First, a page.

The Code has been endorsed by the British Horseracing Authority (BHA) and the National Trainers Association.  The British Horseracing Authority says of the Code: “By significantly reducing the risk of NOPS, the new Code provides important protection for those competing or racing under rules. The fact that most of the UK’s major feed manufacturers have already agreed to comply with the Code confirms its viability as a workable verification system.”

The endorsement of the British Equestrian Federation (BEF) is currently being sought and it is hoped to work with the FEI in the future.

For companies interested in joining the BETA NOPS Scheme an application form and further information can be downloaded here:

Any company making claims relating to NOPS must be a member of the scheme as the scheme involves more than purely auditing to the NOPS code.  Having product made in a NOPS accredited manufacturing plant does NOT mean that the company marketing the product is NOPS accredited.

Participating Companies

The following companies have signed up to be audited under the new codes.

Best Practice on Yard

Beyond the NOPS code, best practice for responsible control of prohibited substances on a yard should include the below. A downloadable 'Guide to Avoiding Prohibited Substances' can be found here or a laminated version can be posted to you (email for your free copy).

There is also a more detailed leaflet which can be downloaded here or copies can be posted to you, email to request these.

Stable Management

  • Inform staff of all possible sources of contamination;
  • Forbid the consumption of food and drinks meant for human consumption in the stable;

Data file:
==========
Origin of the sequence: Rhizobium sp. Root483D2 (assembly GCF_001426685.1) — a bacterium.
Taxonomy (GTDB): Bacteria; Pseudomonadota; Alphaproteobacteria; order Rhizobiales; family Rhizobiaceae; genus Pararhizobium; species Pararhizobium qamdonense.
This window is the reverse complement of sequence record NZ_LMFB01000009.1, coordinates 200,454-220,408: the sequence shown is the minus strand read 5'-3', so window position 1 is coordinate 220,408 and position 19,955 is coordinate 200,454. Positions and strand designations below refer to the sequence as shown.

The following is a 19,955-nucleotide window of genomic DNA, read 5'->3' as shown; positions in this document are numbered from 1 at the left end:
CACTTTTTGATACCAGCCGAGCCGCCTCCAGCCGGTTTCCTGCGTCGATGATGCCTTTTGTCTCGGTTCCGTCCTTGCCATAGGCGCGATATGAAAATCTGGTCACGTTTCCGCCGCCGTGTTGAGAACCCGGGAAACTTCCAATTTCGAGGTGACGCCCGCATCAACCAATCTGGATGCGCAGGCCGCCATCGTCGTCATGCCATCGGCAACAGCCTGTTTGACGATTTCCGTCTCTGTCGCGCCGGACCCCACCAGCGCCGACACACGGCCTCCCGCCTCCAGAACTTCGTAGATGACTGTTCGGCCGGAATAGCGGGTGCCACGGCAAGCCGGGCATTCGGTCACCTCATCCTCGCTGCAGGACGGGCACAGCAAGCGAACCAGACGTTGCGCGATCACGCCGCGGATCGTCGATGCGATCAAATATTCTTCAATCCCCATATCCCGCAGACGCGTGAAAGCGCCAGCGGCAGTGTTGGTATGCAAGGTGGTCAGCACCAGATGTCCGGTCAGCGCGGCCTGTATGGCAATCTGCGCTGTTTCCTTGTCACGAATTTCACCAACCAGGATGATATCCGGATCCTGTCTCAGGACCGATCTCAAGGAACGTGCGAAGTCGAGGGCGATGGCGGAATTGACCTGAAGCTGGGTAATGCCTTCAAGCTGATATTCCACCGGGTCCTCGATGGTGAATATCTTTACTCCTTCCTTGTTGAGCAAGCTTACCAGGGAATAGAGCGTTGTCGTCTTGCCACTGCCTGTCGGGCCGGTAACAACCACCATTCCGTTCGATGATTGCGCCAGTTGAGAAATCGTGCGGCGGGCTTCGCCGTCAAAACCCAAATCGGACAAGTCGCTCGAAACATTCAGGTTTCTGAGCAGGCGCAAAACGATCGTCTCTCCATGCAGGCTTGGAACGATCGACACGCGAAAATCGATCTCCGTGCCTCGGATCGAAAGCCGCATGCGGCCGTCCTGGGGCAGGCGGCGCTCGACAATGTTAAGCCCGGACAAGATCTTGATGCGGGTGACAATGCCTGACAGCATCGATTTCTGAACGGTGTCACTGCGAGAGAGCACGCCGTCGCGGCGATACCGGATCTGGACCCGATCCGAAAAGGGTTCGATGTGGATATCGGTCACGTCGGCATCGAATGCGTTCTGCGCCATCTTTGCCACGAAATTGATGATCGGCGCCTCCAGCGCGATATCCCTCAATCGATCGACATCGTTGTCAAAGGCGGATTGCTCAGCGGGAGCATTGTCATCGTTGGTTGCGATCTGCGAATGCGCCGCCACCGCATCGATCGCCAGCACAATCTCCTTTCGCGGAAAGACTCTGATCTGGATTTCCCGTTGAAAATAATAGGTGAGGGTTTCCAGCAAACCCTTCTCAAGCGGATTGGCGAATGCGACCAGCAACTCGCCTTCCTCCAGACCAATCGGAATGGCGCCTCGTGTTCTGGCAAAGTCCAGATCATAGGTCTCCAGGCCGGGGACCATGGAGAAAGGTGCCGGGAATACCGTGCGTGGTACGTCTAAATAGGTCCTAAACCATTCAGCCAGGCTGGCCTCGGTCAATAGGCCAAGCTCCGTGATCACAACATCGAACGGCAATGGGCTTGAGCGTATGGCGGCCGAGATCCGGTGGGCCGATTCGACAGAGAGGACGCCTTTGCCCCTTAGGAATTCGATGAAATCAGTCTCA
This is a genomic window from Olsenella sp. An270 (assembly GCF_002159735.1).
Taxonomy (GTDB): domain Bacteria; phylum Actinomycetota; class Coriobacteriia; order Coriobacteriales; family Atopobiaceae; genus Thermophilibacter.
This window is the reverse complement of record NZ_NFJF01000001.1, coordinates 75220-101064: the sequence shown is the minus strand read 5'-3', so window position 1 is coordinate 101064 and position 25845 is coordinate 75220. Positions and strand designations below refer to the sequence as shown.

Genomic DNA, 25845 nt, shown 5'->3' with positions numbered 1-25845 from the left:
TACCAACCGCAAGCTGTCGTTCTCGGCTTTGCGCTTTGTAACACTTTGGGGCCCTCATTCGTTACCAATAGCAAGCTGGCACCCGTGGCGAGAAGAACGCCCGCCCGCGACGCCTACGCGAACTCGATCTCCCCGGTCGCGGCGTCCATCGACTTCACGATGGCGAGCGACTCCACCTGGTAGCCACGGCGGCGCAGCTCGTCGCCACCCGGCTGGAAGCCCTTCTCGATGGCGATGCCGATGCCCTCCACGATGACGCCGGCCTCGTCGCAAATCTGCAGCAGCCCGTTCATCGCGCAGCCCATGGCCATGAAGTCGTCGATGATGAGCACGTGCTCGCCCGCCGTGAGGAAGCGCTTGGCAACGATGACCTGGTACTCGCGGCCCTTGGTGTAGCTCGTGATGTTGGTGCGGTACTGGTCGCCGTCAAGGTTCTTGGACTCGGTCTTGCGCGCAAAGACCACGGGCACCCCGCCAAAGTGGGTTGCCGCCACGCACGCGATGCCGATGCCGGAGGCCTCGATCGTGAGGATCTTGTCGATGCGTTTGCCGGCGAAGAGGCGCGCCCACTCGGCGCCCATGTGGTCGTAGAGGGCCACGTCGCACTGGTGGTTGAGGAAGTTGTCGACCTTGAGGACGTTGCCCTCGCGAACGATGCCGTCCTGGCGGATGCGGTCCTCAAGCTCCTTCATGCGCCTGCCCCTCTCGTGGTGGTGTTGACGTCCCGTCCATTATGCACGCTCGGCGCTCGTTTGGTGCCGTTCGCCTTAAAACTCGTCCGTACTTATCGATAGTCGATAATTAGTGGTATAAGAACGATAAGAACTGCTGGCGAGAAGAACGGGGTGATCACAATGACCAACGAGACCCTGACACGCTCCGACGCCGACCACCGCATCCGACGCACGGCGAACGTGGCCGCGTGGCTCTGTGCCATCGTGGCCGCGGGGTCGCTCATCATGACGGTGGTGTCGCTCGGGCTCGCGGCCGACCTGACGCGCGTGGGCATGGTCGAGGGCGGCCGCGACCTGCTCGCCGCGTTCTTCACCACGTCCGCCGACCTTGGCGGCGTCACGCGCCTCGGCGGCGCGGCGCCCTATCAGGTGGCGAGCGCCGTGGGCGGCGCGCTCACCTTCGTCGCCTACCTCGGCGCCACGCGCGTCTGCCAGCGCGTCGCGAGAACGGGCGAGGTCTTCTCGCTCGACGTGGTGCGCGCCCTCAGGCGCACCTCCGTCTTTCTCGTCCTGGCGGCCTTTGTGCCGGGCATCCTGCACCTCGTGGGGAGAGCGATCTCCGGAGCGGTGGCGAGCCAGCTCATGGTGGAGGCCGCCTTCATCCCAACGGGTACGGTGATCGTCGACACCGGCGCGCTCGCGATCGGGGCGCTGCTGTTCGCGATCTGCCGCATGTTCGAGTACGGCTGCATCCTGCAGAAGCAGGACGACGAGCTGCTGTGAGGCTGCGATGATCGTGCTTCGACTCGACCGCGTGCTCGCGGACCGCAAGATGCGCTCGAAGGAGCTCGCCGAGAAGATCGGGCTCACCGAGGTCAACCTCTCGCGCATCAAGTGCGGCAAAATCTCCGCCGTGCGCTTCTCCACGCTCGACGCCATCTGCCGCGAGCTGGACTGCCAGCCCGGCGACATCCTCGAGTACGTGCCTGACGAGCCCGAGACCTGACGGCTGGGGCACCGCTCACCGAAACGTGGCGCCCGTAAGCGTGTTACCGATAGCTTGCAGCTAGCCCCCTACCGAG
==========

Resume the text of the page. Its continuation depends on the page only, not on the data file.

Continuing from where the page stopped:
• Required stable staff to wash their hands thoroughly after and / or use disposable gloves whilst carrying out treatment on a horse or on themselves;
  • Require stable staff to declare any medications they are taking;
  • Empty and decontaminate the loose box, manger and water trough prior to the arrival of a new horse;
  • Empty and decontaminate the horse box after each journey;

Medication Management

  • Designate one person (who is well-informed of the risks of contamination) to look after the horses’ healthcare needs and to administer treatment(s);
  • Make it very clear which horse the vet should treat;
  • For each horse, have a log book available which details all treatment(s) currently being carried out as well as the prescribed dosages.
  • Keep prescriptions for the statutory period (namely, 5 years);
  • Be aware of medication ‘withdrawal periods’ before racing or competing;
  • Keep medication in a first-aid cupboard or box which is locked at all times;
  • If the manger or feed bucket is used to administer medication, clean thoroughly after use.

Feed Management

  • Choose companies accredited to the BETA / UFAS NOPS Code;
  • Keep the labels or delivery notes which state the batch numbers of the feed delivered,  suppliers being under obligation to keep samples of the batches;
  • If possible, keep samples of the feed upon delivery and keep for two months after the feed has been consumed in case of any future investigations;
  • Close the feed store when not in use;
  • Never place the first aid box, material(s), equipment or grooming kit in the feed store;
  • Designate one person (who is well-informed of the different contaminations risks)to prepare and distribute the feed rations;